26. Published vegetarians

The movement got the attention it deserved in the 1970s when a young graduate student named Francis Moore Lappé wrote a book called Diet for a Small Planet, a book that shed light on the negative environmental and social impact of meat production.


Her book was revolutionary and was the first to claim that a plant-centered diet was better for — not just our health — but the planet. The backlash was expected, and Lappé confessed people approached her on how following her vegetarian recipes would “…die of malnutrition if they followed the [book’s] advice.” Oh, how the times have changed.

27. The beef against veggies

Since its conception, vegetarianism has had its share of flack and has been scowled by proud meat-eaters through the centuries (literally). So, let’s settle this once and for all, what does science have to say about eating vegetables? Is beef mastication bad for you or is it just a conspiracy to eat more arugula?

Popular Science

According to Medical News Today, meat may indeed cause more harm than good to the human body over time, which helps those who question whether meat will still be relevant over time. The answer may surprise you.

28. Gotta have that protein, bro

Meat sales couldn’t beat a record-breaking high. According to Fortune magazine, the average American consumer will eat over 200lbs of red meat and poultry in 2018. Is that really a surprise? We live in a protein-driven world. More Americans are actively shunning carbs and pursuing a heavy protein diet, which means egg consumption is at an all time record breaking high.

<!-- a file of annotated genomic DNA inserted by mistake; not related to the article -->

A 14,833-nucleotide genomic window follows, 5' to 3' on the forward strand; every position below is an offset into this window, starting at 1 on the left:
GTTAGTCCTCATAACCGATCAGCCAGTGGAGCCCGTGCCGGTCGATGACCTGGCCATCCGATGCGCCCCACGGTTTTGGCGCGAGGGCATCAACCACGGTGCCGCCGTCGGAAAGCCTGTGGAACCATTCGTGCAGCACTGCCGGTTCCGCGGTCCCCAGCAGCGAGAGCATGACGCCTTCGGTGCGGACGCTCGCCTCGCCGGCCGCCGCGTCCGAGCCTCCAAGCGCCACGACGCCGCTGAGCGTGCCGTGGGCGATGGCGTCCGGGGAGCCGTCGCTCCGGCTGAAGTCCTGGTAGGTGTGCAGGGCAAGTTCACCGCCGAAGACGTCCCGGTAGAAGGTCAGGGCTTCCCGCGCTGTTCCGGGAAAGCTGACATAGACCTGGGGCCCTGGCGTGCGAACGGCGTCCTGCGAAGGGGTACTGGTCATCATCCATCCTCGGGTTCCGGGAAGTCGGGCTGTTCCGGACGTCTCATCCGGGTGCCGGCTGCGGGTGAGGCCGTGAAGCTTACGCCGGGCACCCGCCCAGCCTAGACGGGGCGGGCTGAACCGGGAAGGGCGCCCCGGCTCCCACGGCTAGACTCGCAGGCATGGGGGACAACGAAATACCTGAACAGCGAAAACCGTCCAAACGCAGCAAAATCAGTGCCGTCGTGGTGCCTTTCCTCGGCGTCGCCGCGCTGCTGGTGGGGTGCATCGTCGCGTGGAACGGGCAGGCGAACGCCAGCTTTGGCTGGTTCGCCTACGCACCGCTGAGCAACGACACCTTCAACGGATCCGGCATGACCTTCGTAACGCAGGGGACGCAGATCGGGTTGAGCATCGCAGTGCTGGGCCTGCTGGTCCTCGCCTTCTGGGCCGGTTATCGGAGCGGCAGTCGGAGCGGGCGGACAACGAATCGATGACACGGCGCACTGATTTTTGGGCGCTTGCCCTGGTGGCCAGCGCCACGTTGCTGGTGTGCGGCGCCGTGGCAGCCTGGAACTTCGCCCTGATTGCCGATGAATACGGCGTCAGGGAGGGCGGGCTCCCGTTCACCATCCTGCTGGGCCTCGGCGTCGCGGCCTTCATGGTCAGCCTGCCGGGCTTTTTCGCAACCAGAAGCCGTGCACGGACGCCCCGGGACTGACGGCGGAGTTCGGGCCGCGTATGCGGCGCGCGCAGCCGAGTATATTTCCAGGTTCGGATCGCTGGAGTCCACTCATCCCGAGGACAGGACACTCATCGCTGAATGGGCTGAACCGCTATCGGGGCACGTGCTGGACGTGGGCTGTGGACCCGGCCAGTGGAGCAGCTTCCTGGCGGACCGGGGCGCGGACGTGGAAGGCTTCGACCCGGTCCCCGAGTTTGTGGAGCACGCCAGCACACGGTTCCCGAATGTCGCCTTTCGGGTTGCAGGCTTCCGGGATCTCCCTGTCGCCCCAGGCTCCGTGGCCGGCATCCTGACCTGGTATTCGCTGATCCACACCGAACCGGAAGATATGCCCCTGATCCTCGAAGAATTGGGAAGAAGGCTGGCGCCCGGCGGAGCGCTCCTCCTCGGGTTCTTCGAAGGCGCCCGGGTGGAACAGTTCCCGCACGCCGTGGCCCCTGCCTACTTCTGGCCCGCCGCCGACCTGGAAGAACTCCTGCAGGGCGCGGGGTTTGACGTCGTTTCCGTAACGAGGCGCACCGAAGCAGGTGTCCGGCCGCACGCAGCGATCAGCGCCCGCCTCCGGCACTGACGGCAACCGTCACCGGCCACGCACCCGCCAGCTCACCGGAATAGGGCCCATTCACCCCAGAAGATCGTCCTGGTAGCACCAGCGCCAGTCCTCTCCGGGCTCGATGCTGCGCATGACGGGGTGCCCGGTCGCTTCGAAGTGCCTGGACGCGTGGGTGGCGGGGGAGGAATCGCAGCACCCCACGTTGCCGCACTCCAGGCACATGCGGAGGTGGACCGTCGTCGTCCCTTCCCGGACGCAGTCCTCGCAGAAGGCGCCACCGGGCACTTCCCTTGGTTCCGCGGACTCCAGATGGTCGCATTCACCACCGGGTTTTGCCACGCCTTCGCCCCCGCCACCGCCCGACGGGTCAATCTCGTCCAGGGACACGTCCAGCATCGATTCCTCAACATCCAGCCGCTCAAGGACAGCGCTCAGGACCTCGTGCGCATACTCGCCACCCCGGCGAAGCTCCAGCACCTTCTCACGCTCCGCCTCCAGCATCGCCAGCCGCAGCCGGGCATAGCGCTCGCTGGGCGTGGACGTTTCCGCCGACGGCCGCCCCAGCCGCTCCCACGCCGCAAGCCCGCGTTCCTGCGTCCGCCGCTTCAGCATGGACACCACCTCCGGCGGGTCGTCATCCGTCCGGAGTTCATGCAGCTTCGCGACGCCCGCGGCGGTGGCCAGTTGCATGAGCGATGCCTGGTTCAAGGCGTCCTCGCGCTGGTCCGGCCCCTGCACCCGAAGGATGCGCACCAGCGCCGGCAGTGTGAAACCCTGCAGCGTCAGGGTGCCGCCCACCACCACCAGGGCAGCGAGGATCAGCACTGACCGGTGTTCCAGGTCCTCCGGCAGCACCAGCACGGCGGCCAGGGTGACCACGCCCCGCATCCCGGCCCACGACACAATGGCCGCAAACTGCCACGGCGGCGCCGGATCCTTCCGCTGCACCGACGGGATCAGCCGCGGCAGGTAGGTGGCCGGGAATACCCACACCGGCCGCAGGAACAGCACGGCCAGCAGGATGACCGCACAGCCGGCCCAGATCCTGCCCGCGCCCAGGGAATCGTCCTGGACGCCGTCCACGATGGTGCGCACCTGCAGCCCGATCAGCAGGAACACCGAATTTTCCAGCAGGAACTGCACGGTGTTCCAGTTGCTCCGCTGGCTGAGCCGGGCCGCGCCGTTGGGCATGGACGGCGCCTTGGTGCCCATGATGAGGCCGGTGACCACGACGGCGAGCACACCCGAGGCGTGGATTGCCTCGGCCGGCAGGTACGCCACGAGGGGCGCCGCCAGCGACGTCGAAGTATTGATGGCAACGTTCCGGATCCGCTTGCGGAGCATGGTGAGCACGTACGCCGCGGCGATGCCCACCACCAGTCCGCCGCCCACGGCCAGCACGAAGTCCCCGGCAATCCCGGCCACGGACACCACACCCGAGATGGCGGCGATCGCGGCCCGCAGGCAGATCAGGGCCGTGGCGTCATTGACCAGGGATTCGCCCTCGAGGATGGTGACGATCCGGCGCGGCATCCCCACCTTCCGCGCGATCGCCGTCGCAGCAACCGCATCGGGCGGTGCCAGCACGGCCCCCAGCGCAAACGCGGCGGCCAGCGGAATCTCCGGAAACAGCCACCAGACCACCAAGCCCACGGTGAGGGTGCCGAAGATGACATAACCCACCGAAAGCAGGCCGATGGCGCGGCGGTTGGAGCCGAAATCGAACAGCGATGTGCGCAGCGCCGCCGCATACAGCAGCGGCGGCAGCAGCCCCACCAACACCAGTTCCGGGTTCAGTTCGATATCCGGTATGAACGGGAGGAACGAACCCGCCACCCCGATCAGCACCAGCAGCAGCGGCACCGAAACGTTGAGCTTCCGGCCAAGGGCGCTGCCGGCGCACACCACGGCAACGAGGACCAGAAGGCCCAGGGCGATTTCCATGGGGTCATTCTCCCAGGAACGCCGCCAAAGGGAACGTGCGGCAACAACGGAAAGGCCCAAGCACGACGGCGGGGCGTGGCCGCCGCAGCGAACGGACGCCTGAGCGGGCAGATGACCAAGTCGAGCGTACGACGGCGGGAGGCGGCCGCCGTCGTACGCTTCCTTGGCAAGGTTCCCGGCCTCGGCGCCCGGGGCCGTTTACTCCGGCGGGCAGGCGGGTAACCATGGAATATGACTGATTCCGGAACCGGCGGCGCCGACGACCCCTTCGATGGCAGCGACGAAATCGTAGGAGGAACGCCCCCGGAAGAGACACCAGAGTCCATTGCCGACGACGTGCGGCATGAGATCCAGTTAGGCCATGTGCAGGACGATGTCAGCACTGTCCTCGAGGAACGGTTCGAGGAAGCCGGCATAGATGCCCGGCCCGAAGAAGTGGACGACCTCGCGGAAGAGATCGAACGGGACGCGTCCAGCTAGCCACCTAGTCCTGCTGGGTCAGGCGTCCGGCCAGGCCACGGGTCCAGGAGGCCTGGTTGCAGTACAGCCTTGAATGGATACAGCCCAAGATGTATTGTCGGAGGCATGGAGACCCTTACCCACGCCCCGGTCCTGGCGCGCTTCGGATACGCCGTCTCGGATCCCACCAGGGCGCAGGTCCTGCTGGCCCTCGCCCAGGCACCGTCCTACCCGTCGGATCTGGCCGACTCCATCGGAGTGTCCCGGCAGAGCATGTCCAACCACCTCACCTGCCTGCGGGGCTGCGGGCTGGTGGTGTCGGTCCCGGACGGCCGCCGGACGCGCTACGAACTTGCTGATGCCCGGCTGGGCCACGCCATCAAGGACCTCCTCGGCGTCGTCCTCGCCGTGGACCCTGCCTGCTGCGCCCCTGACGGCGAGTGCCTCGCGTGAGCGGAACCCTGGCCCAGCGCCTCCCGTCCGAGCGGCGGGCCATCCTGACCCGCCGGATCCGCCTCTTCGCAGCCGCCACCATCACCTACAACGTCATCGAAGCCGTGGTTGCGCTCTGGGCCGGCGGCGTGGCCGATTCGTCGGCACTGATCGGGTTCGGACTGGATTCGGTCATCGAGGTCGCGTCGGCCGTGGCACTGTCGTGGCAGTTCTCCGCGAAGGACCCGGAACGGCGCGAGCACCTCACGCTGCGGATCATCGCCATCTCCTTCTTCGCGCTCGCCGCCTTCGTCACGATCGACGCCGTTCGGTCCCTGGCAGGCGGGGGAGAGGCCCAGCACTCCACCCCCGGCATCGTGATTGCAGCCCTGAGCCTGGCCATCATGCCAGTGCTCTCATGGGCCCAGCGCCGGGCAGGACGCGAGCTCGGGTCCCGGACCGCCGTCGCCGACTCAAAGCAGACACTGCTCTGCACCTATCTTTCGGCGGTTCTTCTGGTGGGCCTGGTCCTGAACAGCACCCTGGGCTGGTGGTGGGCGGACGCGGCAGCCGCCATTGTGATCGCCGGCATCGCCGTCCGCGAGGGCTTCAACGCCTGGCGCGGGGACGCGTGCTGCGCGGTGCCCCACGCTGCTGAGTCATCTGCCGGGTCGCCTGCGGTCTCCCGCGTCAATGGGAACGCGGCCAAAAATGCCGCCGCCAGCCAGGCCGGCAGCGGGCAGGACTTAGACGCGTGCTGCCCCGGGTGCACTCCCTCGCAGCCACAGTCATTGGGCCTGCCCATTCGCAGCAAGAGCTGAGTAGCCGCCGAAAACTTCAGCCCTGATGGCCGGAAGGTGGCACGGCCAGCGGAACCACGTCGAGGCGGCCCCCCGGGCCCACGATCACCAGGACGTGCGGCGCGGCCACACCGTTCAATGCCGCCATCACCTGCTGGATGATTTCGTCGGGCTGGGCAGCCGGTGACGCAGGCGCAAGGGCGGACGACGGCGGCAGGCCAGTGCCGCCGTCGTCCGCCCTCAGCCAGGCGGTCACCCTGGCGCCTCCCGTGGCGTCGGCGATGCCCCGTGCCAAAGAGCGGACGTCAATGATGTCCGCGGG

More Americans are actively shunning carbs and pursuing a heavy protein diet, which means egg consumption is at an all time record breaking high. However, just because protein consumption is rising doesn’t change the health risks associated to eating meat, specifically red meat.

29. Maybe they’re on to something

Although eating red meat is a great source of protein and carries essential nutrients like iron and vitamin B12, it’s also high in saturated fats and can increase the risk of cancer, heart attacks, and strokes. On the opposite spectrum, a more plant-based diet can reduce the risk of diabetes, cancer, and help with low blood pressure.


Now we’re not saying that you should give your love for bacon, ribs, and steak. In fact, indulging in bit of red meat is A-OK. We’re talking about over-consumption and the possible health risks associated with indulging with today’s all-protein trends. Maybe Pythagoras was onto something after all?

30. Meat vs. Greens

From hunter-gatherers to Paleo diet trends, vegetarianism has had a long history of being either in the center spotlight or being swept under the figurative rug. All we know is that eating plants is nothing novel and all we’re saying is that diet is a choice — history says so. Give green a try.


Who knows, maybe it will sway you carnivores to give the vegetarian lifestyle a try to see if the grass is truly on the other side.